Nate Burleson to the Lions
The Lions’ search for a complementary receiver to alleviate some of the pressure from Calvin Johnson led them to wave $25 million ($11 million guaranteed) in front of Nate Burleson to woo him from Seattle. And while it may be easy to be gunshy after watching last year’s next big thing, Bryant Johnson, slog his way to a pedestrian 35-417-3, there are certainly reasons for guarded optimism.
Let’s start with the reunion between Burleson and Scott Linehan, Detroit’s offensive coordinator. Linehan held the same position with the Vikings in 2004, when Burleson put up career numbers of 68 catches, 1,006 yards, and nine touchdowns—opposite Randy Moss, who posted 49-767-13 in 13 games. Linehan obviously knows Burleson’s skill set, and knows that he can be counted on as the wingman to an elite receiver.
Burleson also still has some game left in him, as evidenced by a solid 63-812-3 in Seattle last season as second banana to T.J. Houshmandzadeh. While Housh isn’t nearly the overwhelming WR1 that Megatron is, he was the primary guy in a Seahawk receiving corps that also saw Deion Branch and tight end John Carlson put up good to very good numbers. So Burleson appears capable of carving out production in an ensemble class—certainly better than Johnson or Dennis Northcutt (35-357-1) did for the Lions last year.
The real keys to Burleson’s productivity will be the development of second-year quarterback Matthew Stafford and the development of a couple components of the supporting cast: tight end Brandon Pettigrew and rookie running back Jahvid Best.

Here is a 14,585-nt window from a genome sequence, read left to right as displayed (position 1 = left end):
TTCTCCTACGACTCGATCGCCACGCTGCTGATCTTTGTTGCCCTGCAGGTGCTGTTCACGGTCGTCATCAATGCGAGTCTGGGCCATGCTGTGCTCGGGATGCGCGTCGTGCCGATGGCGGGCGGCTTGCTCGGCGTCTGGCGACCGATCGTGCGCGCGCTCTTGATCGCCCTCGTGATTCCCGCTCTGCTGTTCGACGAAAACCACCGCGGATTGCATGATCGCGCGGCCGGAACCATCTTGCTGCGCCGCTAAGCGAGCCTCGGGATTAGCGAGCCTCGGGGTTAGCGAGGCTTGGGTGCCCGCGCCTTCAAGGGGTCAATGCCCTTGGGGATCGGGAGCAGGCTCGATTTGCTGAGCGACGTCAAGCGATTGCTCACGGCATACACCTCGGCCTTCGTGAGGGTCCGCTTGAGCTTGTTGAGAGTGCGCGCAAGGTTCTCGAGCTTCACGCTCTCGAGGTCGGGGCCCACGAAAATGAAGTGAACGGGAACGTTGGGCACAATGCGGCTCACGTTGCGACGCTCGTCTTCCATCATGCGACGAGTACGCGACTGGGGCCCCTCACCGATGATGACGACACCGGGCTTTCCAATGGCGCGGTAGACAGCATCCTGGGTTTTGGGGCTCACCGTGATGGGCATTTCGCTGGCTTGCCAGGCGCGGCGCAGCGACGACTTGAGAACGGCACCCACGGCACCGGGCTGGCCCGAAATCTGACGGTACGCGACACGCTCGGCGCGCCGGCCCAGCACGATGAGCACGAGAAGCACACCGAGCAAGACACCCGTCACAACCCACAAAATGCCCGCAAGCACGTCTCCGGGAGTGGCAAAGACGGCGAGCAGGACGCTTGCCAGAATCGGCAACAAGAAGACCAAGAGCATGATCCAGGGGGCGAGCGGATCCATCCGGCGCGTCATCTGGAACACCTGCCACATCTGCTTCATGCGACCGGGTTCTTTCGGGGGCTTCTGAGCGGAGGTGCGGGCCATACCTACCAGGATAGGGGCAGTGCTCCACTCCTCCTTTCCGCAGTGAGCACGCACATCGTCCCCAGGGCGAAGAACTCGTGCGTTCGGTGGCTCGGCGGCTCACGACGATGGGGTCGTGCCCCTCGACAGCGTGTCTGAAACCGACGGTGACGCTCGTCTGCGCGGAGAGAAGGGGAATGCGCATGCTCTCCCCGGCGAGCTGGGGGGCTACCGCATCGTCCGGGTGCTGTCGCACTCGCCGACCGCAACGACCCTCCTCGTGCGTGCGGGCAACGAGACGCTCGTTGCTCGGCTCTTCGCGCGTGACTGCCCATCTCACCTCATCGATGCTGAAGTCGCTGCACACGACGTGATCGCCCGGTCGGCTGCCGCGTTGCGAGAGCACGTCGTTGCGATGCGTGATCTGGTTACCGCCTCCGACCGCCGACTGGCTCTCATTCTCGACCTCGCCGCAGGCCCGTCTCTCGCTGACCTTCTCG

If Stafford stays healthy for a full season and puts up numbers similar to what he averaged last season, he’s looking at about 3,400 yards and 20 touchdowns—not too far from what Joe Flacco posted his sophomore season. With improved targets—Burleson, Best, a healthy Pettigrew and a full slate of healthy games from Megatron—that yardage could easily push up towards the 3,800 mark, boosting everyone’s numbers across the board.
Lion tight ends accounted for 800 yards and five touchdowns last season, unsurprising numbers for a Linehan offense. Pettigrew accounted for just 346 and two before suffering a season-ending knee injury; if he comes back healthy he’ll claim a larger share of that 800 and five, but it’s unlikely the overall tight end share increases.
Best, on the other hand, could significantly spike the running backs’ portion of the Detroit passing game. Last year’s numbers—710 yards and two touchdowns from Kevin Smith, Maurice Morris, and Aaron Brown—aren’t as impressive as the 22-213-4 Best recorded in his abbreviated nine-game final campaign at Cal. With little done to upgrade Stafford’s offensive line, dumpoffs to Best could quickly become Stafford’s security blanket.
But even if Best takes a bite of Stafford’s new and improved numbers and Megatron bounces back to something closer to his 1,331 and 12 from 2008, there’s still a spot for a wingman. A “reunited and it feels so good” return to Burleson’s 2004 numbers is overly optimistic, but a significant improvement on what the Lions received from Calvin Johnson’s underlings last year is almost a given. Ultimately, Burleson offers a viable option to Stafford if Megatron draws Randy Moss-type coverage, which should translate into serviceable fantasy numbers as well.